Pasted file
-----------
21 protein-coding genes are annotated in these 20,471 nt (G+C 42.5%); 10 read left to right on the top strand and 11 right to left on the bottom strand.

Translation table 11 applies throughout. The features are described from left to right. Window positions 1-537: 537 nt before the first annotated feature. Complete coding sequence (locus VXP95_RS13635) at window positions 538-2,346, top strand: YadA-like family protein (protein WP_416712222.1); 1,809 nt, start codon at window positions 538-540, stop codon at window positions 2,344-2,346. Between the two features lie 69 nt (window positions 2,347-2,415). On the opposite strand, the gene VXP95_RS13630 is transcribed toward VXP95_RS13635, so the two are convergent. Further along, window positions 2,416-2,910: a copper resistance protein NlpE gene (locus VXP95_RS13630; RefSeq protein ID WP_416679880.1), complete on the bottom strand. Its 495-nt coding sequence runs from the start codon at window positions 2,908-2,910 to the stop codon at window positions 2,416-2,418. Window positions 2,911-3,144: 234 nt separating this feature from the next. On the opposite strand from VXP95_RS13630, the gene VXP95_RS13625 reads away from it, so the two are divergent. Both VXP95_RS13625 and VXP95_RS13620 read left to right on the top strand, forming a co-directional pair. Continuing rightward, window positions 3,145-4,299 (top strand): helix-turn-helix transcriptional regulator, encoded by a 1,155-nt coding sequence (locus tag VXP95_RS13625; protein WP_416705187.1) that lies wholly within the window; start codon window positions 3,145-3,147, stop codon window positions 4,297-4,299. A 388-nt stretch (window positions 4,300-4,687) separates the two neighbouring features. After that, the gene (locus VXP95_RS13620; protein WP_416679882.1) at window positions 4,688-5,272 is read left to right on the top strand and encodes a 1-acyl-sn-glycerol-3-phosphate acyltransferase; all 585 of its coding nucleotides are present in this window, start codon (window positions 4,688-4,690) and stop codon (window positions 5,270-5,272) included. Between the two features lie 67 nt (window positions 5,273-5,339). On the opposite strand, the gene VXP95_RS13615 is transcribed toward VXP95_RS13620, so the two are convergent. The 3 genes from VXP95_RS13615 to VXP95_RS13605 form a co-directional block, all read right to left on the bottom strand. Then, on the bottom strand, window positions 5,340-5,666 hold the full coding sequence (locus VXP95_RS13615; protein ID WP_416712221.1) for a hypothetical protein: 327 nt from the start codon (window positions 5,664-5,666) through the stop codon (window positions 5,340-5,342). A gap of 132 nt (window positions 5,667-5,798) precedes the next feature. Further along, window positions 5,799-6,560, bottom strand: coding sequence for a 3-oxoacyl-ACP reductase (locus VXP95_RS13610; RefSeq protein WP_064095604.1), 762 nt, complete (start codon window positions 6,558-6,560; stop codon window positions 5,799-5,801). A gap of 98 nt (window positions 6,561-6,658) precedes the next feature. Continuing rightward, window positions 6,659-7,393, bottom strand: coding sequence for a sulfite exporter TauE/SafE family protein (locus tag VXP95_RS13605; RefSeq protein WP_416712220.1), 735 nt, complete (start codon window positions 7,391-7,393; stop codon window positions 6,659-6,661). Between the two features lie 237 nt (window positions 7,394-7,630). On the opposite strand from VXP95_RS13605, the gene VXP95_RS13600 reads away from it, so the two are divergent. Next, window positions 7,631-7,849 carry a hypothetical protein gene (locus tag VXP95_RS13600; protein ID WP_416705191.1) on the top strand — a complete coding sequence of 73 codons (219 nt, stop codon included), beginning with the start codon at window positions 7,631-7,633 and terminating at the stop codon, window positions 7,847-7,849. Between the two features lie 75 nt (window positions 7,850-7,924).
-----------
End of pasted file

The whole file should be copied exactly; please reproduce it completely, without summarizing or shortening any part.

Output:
21 protein-coding genes are annotated in these 20,471 nt (G+C 42.5%); 10 read left to right on the top strand and 11 right to left on the bottom strand.

Translation table 11 applies throughout. The features are described from left to right. Window positions 1-537: 537 nt before the first annotated feature. Complete coding sequence (locus VXP95_RS13635) at window positions 538-2,346, top strand: YadA-like family protein (protein WP_416712222.1); 1,809 nt, start codon at window positions 538-540, stop codon at window positions 2,344-2,346. Between the two features lie 69 nt (window positions 2,347-2,415). On the opposite strand, the gene VXP95_RS13630 is transcribed toward VXP95_RS13635, so the two are convergent. Further along, window positions 2,416-2,910: a copper resistance protein NlpE gene (locus VXP95_RS13630; RefSeq protein ID WP_416679880.1), complete on the bottom strand. Its 495-nt coding sequence runs from the start codon at window positions 2,908-2,910 to the stop codon at window positions 2,416-2,418. Window positions 2,911-3,144: 234 nt separating this feature from the next. On the opposite strand from VXP95_RS13630, the gene VXP95_RS13625 reads away from it, so the two are divergent. Both VXP95_RS13625 and VXP95_RS13620 read left to right on the top strand, forming a co-directional pair. Continuing rightward, window positions 3,145-4,299 (top strand): helix-turn-helix transcriptional regulator, encoded by a 1,155-nt coding sequence (locus tag VXP95_RS13625; protein WP_416705187.1) that lies wholly within the window; start codon window positions 3,145-3,147, stop codon window positions 4,297-4,299. A 388-nt stretch (window positions 4,300-4,687) separates the two neighbouring features. After that, the gene (locus VXP95_RS13620; protein WP_416679882.1) at window positions 4,688-5,272 is read left to right on the top strand and encodes a 1-acyl-sn-glycerol-3-phosphate acyltransferase; all 585 of its coding nucleotides are present in this window, start codon (window positions 4,688-4,690) and stop codon (window positions 5,270-5,272) included. Between the two features lie 67 nt (window positions 5,273-5,339). On the opposite strand, the gene VXP95_RS13615 is transcribed toward VXP95_RS13620, so the two are convergent. The 3 genes from VXP95_RS13615 to VXP95_RS13605 form a co-directional block, all read right to left on the bottom strand. Then, on the bottom strand, window positions 5,340-5,666 hold the full coding sequence (locus VXP95_RS13615; protein ID WP_416712221.1) for a hypothetical protein: 327 nt from the start codon (window positions 5,664-5,666) through the stop codon (window positions 5,340-5,342). A gap of 132 nt (window positions 5,667-5,798) precedes the next feature. Further along, window positions 5,799-6,560, bottom strand: coding sequence for a 3-oxoacyl-ACP reductase (locus VXP95_RS13610; RefSeq protein WP_064095604.1), 762 nt, complete (start codon window positions 6,558-6,560; stop codon window positions 5,799-5,801). A gap of 98 nt (window positions 6,561-6,658) precedes the next feature. Continuing rightward, window positions 6,659-7,393, bottom strand: coding sequence for a sulfite exporter TauE/SafE family protein (locus tag VXP95_RS13605; RefSeq protein WP_416712220.1), 735 nt, complete (start codon window positions 7,391-7,393; stop codon window positions 6,659-6,661). Between the two features lie 237 nt (window positions 7,394-7,630). On the opposite strand from VXP95_RS13605, the gene VXP95_RS13600 reads away from it, so the two are divergent. Next, window positions 7,631-7,849 carry a hypothetical protein gene (locus tag VXP95_RS13600; protein ID WP_416705191.1) on the top strand — a complete coding sequence of 73 codons (219 nt, stop codon included), beginning with the start codon at window positions 7,631-7,633 and terminating at the stop codon, window positions 7,847-7,849. Between the two features lie 75 nt (window positions 7,850-7,924).